Tibetan tea culture has a history dating back at least a thousand years. In Tibetan language, tea is referred to as "jia". Tea has special functions such as aiding digestion, stopping thirst and revitalizing energy. Since meat, butter and barley is staple food for people living on the Qinghai-Tibet Plateau, there is not one day they can go without tea.
Tea was not originally produced in Tibet. In Tibetan historical chronicles, the origin of tea coming into Tibet is recorded.
In ancient Tibet, Tubo king Dusong Mangpoje had a serious illness. During his recovery, a beautiful bird he had never seen before on the roof of the palace, holding a branch with a few leaves on it in its mouth. The king sent his officials to go retrieve the branch from the bird to bring to him.
The king plucked the leaves, tasted them and decided they were fragrant and tasteful. He thought if it were added to boiling water it would make a good drink. So the king sent his officials and people to find the wonderful tree. After many arduously searching, they found the tea tree. Since that time, the tea was introduced into Tibet, where the drink gradually became an indispensable part of daily life.
Once introduced to Tibet, the people found the tea helps digestion. It has since been such a necessity in daily life that everyone from Kings and nobles to ordinary people drink this tea. Thus, the two places were linked and the Ancient Tea Horse Road came into being.
Chinese tea-for-horse trade with Tibet flourished. With this trade the tea culture of the inland China formed with the unique feature of Tibetan butter as part of it. It became deeply engrained into the Tibetan people's social customs, social etiquette and the art of living in all of its aspects; tea ceremony, tea sets, tea brewing and tea drinking became specific characteristics of tea culture on the plateau.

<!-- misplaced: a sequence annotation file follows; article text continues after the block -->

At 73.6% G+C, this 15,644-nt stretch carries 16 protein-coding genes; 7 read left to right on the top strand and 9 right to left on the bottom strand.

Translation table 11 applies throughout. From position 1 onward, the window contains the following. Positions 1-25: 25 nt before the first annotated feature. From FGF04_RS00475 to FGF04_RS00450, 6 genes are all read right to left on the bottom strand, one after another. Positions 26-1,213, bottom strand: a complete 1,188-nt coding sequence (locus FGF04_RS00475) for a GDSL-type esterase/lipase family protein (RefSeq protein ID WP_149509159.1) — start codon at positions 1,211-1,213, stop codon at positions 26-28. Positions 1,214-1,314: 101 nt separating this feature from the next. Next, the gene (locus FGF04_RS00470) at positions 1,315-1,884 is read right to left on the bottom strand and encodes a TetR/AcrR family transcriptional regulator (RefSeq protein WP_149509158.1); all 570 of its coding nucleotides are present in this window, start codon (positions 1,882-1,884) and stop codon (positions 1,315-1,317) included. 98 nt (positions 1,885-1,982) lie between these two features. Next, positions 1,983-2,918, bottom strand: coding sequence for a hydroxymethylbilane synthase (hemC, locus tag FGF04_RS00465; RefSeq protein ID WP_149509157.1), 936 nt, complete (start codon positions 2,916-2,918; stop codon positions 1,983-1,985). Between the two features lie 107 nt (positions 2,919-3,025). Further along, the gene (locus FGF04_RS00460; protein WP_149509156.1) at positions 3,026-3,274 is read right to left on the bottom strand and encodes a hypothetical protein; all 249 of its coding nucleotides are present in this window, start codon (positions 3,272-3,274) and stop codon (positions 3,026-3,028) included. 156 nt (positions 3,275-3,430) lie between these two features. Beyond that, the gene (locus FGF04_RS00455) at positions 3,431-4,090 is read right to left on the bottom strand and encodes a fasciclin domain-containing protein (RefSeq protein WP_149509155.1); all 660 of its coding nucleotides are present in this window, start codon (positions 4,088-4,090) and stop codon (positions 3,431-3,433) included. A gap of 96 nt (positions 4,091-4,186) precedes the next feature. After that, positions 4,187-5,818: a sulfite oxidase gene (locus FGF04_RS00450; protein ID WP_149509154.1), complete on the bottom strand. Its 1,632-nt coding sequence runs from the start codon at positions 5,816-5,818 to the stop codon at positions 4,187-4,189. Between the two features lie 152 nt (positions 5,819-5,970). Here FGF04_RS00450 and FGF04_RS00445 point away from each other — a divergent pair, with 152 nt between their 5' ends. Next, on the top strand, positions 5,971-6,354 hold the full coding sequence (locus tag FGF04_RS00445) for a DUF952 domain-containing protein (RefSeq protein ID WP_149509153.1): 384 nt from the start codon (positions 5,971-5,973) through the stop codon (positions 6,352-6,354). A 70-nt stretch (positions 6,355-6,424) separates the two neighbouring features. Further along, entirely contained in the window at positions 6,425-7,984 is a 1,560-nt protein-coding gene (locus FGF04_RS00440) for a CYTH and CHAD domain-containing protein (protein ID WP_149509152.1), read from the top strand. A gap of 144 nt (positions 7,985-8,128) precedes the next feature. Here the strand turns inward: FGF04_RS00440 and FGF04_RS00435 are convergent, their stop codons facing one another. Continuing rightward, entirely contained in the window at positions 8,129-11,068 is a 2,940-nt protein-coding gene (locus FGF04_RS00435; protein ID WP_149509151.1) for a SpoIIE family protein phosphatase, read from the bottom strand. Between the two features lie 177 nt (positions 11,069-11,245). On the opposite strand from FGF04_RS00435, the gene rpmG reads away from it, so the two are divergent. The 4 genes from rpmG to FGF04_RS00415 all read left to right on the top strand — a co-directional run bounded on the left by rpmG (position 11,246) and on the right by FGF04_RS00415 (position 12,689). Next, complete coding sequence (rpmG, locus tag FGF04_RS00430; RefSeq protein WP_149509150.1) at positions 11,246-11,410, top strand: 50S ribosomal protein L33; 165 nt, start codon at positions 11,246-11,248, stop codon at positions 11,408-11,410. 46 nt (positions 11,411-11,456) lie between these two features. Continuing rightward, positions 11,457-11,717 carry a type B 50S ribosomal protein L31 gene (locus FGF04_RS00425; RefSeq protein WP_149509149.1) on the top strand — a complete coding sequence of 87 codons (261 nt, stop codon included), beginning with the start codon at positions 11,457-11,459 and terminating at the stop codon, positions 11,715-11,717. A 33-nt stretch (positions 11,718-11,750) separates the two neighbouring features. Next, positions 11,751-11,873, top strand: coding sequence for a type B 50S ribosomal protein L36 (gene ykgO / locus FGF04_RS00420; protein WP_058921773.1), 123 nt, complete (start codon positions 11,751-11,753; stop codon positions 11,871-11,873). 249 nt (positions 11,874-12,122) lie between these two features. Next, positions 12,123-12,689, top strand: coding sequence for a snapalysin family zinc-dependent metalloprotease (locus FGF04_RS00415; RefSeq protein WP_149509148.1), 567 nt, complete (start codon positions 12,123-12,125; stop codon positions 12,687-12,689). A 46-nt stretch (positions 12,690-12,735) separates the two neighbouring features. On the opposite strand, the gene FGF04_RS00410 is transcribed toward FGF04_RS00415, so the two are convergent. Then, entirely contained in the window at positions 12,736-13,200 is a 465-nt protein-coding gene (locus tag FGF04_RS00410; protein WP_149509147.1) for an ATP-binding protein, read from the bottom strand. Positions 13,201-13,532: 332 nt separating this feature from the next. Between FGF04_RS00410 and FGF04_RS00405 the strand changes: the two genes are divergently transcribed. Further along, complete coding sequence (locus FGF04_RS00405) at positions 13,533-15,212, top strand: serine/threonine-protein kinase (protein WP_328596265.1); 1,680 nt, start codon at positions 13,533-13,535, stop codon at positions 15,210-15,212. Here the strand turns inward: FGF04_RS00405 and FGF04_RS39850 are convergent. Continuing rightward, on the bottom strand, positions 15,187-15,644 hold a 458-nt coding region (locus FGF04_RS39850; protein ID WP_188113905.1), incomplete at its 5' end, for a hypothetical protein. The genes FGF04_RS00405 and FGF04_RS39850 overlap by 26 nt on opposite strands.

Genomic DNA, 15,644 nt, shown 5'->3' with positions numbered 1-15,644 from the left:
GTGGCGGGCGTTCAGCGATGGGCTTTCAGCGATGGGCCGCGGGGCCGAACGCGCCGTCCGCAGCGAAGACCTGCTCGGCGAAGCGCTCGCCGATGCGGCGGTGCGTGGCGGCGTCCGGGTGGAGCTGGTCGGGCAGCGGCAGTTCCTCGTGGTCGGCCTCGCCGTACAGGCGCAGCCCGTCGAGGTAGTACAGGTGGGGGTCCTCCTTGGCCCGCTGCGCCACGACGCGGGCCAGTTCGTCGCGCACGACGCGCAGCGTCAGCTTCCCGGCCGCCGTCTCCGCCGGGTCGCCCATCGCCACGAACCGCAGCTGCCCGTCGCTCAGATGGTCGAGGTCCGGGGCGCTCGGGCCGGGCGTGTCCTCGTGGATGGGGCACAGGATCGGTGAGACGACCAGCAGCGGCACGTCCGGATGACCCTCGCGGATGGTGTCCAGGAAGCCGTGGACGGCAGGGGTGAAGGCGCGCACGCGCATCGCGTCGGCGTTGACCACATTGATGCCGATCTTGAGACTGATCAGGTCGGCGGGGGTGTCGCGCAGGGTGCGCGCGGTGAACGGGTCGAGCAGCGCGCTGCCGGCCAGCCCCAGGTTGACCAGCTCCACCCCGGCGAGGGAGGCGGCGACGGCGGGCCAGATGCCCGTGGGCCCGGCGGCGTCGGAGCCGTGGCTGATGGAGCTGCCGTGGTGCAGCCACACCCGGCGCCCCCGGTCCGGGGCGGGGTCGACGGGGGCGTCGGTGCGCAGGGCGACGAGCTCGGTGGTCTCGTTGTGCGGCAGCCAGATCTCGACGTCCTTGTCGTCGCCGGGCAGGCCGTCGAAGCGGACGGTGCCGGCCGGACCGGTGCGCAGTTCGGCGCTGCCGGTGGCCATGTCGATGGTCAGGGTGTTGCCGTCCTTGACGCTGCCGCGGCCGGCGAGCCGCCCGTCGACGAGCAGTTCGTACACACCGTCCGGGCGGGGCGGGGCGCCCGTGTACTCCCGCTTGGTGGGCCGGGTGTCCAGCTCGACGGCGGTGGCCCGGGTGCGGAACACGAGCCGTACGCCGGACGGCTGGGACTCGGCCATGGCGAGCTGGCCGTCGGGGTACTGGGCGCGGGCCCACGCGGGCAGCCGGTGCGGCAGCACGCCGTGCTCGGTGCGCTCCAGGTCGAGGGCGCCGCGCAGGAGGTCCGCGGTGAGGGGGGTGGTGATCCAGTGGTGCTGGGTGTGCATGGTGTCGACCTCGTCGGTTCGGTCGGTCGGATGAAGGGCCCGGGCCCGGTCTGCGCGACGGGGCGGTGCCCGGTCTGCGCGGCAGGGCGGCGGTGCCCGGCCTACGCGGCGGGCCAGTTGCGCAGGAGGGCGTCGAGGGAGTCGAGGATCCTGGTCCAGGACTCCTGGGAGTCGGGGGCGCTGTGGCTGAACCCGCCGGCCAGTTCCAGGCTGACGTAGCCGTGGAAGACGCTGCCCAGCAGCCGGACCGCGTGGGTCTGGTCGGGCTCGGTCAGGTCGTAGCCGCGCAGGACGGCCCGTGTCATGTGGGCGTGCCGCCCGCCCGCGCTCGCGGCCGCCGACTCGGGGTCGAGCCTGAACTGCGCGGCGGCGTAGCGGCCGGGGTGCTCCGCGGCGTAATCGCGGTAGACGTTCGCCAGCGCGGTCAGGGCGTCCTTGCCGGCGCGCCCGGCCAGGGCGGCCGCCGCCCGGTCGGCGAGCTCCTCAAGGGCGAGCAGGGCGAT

In Tibet, Tibetans mainly drink buttered tea, sweet tea and light tea. The yak buttered tea quickly circulating during the ancient Tubo Kingdom has become a favorite drink in Tibet.
This is the method of making buttered tea. First brick tea produced in Sichuan and Yunnan Provinces is boiled into a concentrated tea. The tea leaves are then filtered out and set aside. To make the butter tea you take the right amount of tea plus a certain percentage of water and salt, which you then pour into a barrel. Then you add in the butter, which you churn into the tea up and down repeatedly to mix the ingredients into delicious buttered tea.
With social progress and the improvement of living standards, greater amounts of power and electricity are now available to the plateau people. Many people have started to use an electric mixer to beat the buttered tea, so certain traditions of this practice have become mechanized in modern times.
Buttered tea is high in calories and therefore energizing. The drink helps in resisting the cold and is therefore very suitable for the alpine regions. Buttered tea is strong in taste and aroma, yet has a very refreshing effect.
The tea also helps dissolve fat and aids digestion. Especially for herdsmen living in the pastoral area of the Qinghai-Tibet Plateau, their diets lack fresh fruits and vegetables. Food stables are instead beef and mutton. To maintain their body's water balance, they drink tea to sustain a normal metabolism since they lack vitamin supplements.
Tibetans cannot go one day without drinking the tea. Some families with conditions will drink only the buttered tea in the morning and drink light tea in the afternoon. Tibetans pay special attention to how they drink tea, which must be sipped slowly. To drink the tea loudly suggests you lack cultivation and manners.
In Tibet, drinking tea's accessories are also very fashionable. Tea bowls are porcelain, silver, jade, wooden and so on. Commoners generally use wooden bowls, which are usually sculpted from birch wood. Using wooden bowls to drink tea helps avoid people from burning their mouths, enhances the flavor of the tea and are easy to carry.
In Tibet, tea also acts as an important ritual to wish friends and family a safe journey. At village entrances, railway stations, and airports it is common to see people being sent off carrying buttered tea in a thermos or bottle. This tea is used often to see friends and relatives off on their journeys.
When children are born, on the second day for a boy and the fourth for a girl, friends and family will bring buttered tea to congratulate the new parent. Friends and family will also bring a bottle of thick, sweet buttered tea to patients in the hospital to give them extra comfort.
Buttered tea is served to visitors as it represents the entirety of the Tibetan tea customs, from rural and pastoral areas to urban and modern areas. When visitors enter the house, the owner of the house will present them with the sweet-smelling buttered tea, and will invite them to drink a cup before proceeding on to the rules of procedure. To invite someone to tea is a way for Tibetan people to express their hospitality.